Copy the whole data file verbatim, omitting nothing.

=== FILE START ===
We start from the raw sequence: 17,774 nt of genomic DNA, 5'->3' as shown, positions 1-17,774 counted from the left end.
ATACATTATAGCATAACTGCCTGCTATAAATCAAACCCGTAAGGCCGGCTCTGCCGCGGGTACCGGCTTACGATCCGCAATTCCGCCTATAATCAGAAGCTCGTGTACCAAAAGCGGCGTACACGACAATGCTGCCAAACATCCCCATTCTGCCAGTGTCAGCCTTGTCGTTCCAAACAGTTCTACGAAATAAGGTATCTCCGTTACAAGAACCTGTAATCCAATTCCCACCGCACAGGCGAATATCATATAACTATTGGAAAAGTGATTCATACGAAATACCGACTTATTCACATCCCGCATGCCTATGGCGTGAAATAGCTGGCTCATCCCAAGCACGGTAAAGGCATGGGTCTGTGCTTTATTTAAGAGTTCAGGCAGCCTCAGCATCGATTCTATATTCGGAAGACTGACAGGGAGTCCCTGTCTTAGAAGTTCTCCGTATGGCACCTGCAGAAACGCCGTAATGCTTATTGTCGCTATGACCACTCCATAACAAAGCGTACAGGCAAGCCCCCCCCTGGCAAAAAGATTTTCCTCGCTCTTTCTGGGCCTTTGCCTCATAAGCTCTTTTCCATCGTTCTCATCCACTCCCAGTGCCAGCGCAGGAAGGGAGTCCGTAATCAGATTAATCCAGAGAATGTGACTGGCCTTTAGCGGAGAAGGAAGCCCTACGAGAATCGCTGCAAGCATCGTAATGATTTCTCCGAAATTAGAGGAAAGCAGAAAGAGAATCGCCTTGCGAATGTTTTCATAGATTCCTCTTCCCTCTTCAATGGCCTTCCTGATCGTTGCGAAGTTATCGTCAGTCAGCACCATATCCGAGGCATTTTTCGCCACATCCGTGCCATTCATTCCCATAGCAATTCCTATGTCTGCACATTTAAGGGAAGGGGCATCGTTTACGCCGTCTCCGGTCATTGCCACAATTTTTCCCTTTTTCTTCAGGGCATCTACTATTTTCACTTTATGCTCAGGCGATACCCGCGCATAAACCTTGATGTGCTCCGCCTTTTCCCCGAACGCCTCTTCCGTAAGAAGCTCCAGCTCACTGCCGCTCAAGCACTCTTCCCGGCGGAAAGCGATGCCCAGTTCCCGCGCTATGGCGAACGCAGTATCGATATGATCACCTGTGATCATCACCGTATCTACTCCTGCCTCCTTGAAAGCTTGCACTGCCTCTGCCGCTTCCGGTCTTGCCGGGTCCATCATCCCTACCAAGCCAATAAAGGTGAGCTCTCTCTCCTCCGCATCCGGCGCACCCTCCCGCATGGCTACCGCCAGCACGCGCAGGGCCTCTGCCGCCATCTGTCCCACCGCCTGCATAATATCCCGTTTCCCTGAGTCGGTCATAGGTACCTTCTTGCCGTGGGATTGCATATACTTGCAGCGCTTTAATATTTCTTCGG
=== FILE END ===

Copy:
We start from the raw sequence: 17,774 nt of genomic DNA, 5'->3' as shown, positions 1-17,774 counted from the left end.
ATACATTATAGCATAACTGCCTGCTATAAATCAAACCCGTAAGGCCGGCTCTGCCGCGGGTACCGGCTTACGATCCGCAATTCCGCCTATAATCAGAAGCTCGTGTACCAAAAGCGGCGTACACGACAATGCTGCCAAACATCCCCATTCTGCCAGTGTCAGCCTTGTCGTTCCAAACAGTTCTACGAAATAAGGTATCTCCGTTACAAGAACCTGTAATCCAATTCCCACCGCACAGGCGAATATCATATAACTATTGGAAAAGTGATTCATACGAAATACCGACTTATTCACATCCCGCATGCCTATGGCGTGAAATAGCTGGCTCATCCCAAGCACGGTAAAGGCATGGGTCTGTGCTTTATTTAAGAGTTCAGGCAGCCTCAGCATCGATTCTATATTCGGAAGACTGACAGGGAGTCCCTGTCTTAGAAGTTCTCCGTATGGCACCTGCAGAAACGCCGTAATGCTTATTGTCGCTATGACCACTCCATAACAAAGCGTACAGGCAAGCCCCCCCCTGGCAAAAAGATTTTCCTCGCTCTTTCTGGGCCTTTGCCTCATAAGCTCTTTTCCATCGTTCTCATCCACTCCCAGTGCCAGCGCAGGAAGGGAGTCCGTAATCAGATTAATCCAGAGAATGTGACTGGCCTTTAGCGGAGAAGGAAGCCCTACGAGAATCGCTGCAAGCATCGTAATGATTTCTCCGAAATTAGAGGAAAGCAGAAAGAGAATCGCCTTGCGAATGTTTTCATAGATTCCTCTTCCCTCTTCAATGGCCTTCCTGATCGTTGCGAAGTTATCGTCAGTCAGCACCATATCCGAGGCATTTTTCGCCACATCCGTGCCATTCATTCCCATAGCAATTCCTATGTCTGCACATTTAAGGGAAGGGGCATCGTTTACGCCGTCTCCGGTCATTGCCACAATTTTTCCCTTTTTCTTCAGGGCATCTACTATTTTCACTTTATGCTCAGGCGATACCCGCGCATAAACCTTGATGTGCTCCGCCTTTTCCCCGAACGCCTCTTCCGTAAGAAGCTCCAGCTCACTGCCGCTCAAGCACTCTTCCCGGCGGAAAGCGATGCCCAGTTCCCGCGCTATGGCGAACGCAGTATCGATATGATCACCTGTGATCATCACCGTATCTACTCCTGCCTCCTTGAAAGCTTGCACTGCCTCTGCCGCTTCCGGTCTTGCCGGGTCCATCATCCCTACCAAGCCAATAAAGGTGAGCTCTCTCTCCTCCGCATCCGGCGCACCCTCCCGCATGGCTACCGCCAGCACGCGCAGGGCCTCTGCCGCCATCTGTCCCACCGCCTGCATAATATCCCGTTTCCCTGAGTCGGTCATAGGTACCTTCTTGCCGTGGGATTGCATATACTTGCAGCGCTTTAATATTTCTTCGG